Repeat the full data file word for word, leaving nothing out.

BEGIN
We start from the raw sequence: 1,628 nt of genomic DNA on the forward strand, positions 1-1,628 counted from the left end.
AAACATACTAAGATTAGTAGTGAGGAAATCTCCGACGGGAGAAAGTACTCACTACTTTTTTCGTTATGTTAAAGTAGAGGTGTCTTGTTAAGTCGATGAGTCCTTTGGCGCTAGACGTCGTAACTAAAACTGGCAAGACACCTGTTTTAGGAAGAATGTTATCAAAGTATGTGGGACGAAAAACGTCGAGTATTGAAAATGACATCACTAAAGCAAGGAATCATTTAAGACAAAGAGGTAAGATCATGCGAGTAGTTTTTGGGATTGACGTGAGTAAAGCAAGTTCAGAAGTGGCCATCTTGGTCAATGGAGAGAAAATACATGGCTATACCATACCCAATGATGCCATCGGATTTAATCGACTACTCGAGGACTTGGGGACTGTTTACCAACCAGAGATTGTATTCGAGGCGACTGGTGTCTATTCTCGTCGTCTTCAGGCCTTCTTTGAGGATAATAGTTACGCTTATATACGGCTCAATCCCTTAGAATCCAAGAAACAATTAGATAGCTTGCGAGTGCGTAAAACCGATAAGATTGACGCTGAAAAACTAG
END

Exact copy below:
We start from the raw sequence: 1,628 nt of genomic DNA on the forward strand, positions 1-1,628 counted from the left end.
AAACATACTAAGATTAGTAGTGAGGAAATCTCCGACGGGAGAAAGTACTCACTACTTTTTTCGTTATGTTAAAGTAGAGGTGTCTTGTTAAGTCGATGAGTCCTTTGGCGCTAGACGTCGTAACTAAAACTGGCAAGACACCTGTTTTAGGAAGAATGTTATCAAAGTATGTGGGACGAAAAACGTCGAGTATTGAAAATGACATCACTAAAGCAAGGAATCATTTAAGACAAAGAGGTAAGATCATGCGAGTAGTTTTTGGGATTGACGTGAGTAAAGCAAGTTCAGAAGTGGCCATCTTGGTCAATGGAGAGAAAATACATGGCTATACCATACCCAATGATGCCATCGGATTTAATCGACTACTCGAGGACTTGGGGACTGTTTACCAACCAGAGATTGTATTCGAGGCGACTGGTGTCTATTCTCGTCGTCTTCAGGCCTTCTTTGAGGATAATAGTTACGCTTATATACGGCTCAATCCCTTAGAATCCAAGAAACAATTAGATAGCTTGCGAGTGCGTAAAACCGATAAGATTGACGCTGAAAAACTAG